• put your amazing slogan here!

    Booligan Airsoft on Youtube

    Loading...

    Like the Booligan Airsoft Facebook page for a chance to win gear, guns, and other cool stuff!

    Apex Airsoft R5 M12 AEG


    Home.gif

    Apex Airsoft R5 M12 AEG Review by Booligan



    Table of Contents:
    Introduction
    Ordering
    Basic Gun Information
    First impressions/Packaging
    Included
    Gun Specifications
    Externals
    Trademarks
    Magazines
    Performance
    Internals
    Modifications
    Pros/Cons
    Overall

    Introduction:
    This is my second foray with Apex's AEG line-up, the first being the Apex MK13 that I reviewed several months ago. If you recall, I thoroughly enjoyed that gun and was impressed with its construction and performance, but less than pleased with the piston driven blowback system. Well, Apex has been hard at work with their new line of guns, the R5 series, and today, we're looking at the M12 model in this gorgeous burnt bronze finish. How will the R5 compare to the earlier MK13? Read on to find out!

    Ordering:
    I was sent this gun directly by Apex through their website, 6mm Gunworks. It is available HERE priced currently at $309.99. It shipped out a few days after speaking with them arriving safe and sound a few days later.

    Basic Gun Information:
    The R5 series of AEGs is a line of fully ambidextrous AR pattern guns built around a modern receiver design and featuring the latest rail systems to help them stand out from the crowd. They use the same modified V2 gearbox from the MK13 series, but with the piston driven blowback system removed for better performance and durability. They come in both CQBR and M4 length outer barrel lengths, with different rail systems including Keymod setups, and in either black or burnt bronze coloring. This model is the M12, with a 14.5" outer barrel, 12" URX type rail kit, and the burnt bronze finish which instantly separates it from the hordes of M4s out there.

    First impressions/Packaging:
    The packaging on the R5 looked similar to the MK13 that I reviewed earlier, including the white foam liner that managed to flake off everywhere and found its way lodged in everything on the gun. Such is the way of the foam box lower. Regardless, the gun held within was absolutely gorgeous and the bronze finish was damn near impossible to tear my eyes away from all day. Seriously, I had the package delivered at work and kept getting woefully distracted by the beautiful piece of equipment sitting on the other side of my office.

    Click on the individual thumbnails to see the full size photos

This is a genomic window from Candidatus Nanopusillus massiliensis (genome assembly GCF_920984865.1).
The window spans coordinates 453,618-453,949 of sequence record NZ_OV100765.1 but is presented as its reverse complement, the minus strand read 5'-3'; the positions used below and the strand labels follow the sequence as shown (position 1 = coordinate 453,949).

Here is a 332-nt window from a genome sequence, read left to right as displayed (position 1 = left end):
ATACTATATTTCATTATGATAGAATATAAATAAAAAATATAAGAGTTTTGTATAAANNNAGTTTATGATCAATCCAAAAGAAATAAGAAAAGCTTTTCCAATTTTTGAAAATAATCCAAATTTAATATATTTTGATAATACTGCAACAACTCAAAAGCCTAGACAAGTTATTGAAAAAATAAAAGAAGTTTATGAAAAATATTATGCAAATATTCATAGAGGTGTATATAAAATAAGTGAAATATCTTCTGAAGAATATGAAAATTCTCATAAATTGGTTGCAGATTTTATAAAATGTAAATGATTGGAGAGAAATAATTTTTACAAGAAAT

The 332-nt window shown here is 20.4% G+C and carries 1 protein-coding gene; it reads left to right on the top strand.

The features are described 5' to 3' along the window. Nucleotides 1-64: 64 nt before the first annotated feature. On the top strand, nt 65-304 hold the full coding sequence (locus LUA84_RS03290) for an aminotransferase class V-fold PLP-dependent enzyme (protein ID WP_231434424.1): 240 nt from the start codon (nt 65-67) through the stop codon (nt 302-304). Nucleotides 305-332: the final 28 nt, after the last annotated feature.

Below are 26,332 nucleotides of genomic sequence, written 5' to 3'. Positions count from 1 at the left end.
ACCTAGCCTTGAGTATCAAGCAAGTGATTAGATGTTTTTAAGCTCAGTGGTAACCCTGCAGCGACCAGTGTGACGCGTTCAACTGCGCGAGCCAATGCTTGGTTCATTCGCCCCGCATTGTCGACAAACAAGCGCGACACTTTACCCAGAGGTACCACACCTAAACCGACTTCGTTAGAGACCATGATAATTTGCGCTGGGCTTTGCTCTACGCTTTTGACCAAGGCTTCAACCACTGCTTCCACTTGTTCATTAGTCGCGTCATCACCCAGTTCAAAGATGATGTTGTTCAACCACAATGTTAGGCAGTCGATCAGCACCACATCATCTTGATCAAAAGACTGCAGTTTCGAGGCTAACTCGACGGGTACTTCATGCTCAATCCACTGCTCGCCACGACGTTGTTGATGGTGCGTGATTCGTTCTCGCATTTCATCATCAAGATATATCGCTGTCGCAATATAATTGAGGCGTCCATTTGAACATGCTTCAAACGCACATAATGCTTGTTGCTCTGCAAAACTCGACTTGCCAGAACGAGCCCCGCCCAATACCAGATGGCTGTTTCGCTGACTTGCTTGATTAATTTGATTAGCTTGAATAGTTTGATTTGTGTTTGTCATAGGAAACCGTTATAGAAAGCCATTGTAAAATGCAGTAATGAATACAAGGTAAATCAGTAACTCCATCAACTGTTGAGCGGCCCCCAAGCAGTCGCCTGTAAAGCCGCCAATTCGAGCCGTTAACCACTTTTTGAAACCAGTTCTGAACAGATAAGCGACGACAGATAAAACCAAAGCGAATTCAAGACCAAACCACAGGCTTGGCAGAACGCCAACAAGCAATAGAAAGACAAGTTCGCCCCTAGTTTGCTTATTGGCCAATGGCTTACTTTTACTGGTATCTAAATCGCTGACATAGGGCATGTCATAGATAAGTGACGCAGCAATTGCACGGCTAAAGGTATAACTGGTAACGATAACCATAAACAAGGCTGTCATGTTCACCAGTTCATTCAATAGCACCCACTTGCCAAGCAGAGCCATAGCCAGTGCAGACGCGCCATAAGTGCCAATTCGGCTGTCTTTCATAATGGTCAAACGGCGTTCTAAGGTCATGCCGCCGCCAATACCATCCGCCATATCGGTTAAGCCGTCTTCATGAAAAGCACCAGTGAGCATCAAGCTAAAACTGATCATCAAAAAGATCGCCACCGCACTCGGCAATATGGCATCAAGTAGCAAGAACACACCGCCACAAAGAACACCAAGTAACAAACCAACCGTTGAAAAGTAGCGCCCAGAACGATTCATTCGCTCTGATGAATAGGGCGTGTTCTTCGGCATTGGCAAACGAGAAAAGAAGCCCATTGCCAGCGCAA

th_DSC_2144.jpg
    Box art

    Included:
    Along with the rifle itself, you'll find a single hi-cap magazine, manual, and a cleaning/unjamming rod. There is no battery or charger included, so you will need to provide your own. The gun is designed to run a nunchuck style battery, however, a buffer tube LiPo will fit in the gun with no problems.

    Gun Specifications:
    Weight: 7.2 lbs
    Length: 31.5" - 35"
    Width: 2.25"
    Height: 10.5"
    Sight Radius: 17.6"
    Length of Pull: 11.5" - 15"

    Externals:
    The R5 is a full metal replica as the only polymer components on the entire gun are stock and the pistol grip. Other than that, you'll find metal as far as the eye can see. On my model, the receiver and handguard are finished in a burnt bronze color that all the kids love these days. I know I love it! The rest of the metal components are finished in a matte or satin black finish that contrasts nicely with the bronze.

    th_DSC_2091.jpg
    External overview, left side
    th_DSC_2092.jpg
    Overview, right side

    The stock is a custom designed unit based on a Crane style stock, but with a large loop removed at the bottom. Unlike the MK13, the side tubes are standard size, limiting your battery options slightly, but you still have plenty of room for a split cell battery or a buffer tube LiPo. The stock is fitted to a 6 position buffer tube for easy adjustability to fit most users. An ambidextrous three hole type sling plate is installed between the buffer tube and receiver.

    th_DSC_2093.jpg
    Stock
    th_DSC_2095.jpg
    Stock extended
    th_DSC_2096.jpg
    Battery compartment
    th_DSC_2097.jpg
    Three hole style sling mounting plate

    The upper and lower receivers are the biggest change from the MK13 as it's now a modern, angular design with fully ambidextrous controls. You'll find selector switches, magazine releases, and bolt catches located on both sides and all of the components were fantastically. The pistol grip is a TD type unit with a flathead screw adjustable heat sink motor base. Unfortunately, there is some upper receiver wobble, but this can be fixed with an o-ring placed around the front pin hole base. The pins are a captive design so you don't need to worry about losing them when you disassemble your gun.

    th_DSC_2099.jpg
    Receivers, left side
    th_DSC_2100.jpg
    Right side receiver
    th_DSC_2104.jpg
    Controls
    th_DSC_2103.jpg
    Additional controls on the other side
    th_DSC_2105.jpg
    Functional bolt catch
    th_DSC_2101.jpg
    Pistol grip
    th_DSC_2102.jpg
    Easily adjustable motor base

    The handguard is a URX type unit that's 12.5" long. It's mated to the upper receiver with no wobbles or free play aside from the upper/lower receiver wobble. The outer barrel is a one piece 14.5" unit which is terminated in 14mm- threads, and unfortunately, on my gun, is angled slightly to the side and able to wobble if pushed.

    th_DSC_2106.jpg
    Free float handguard
    th_DSC_2107.jpg
    Outer barrel

    The iron sights are flip up units similar to the units on the MK13. They lock firmly in place requiring the button on the side to be pushed before they can be folded. The rear is adjustable for windage and the front for elevation, but both need tools to adjust that aren't included. Other than that, you have plenty of rail space for mounting accessories or optics if so desired.

    th_DSC_2111.jpg
    Rear sight folded
    th_DSC_2112.jpg
    Rear sight flipped up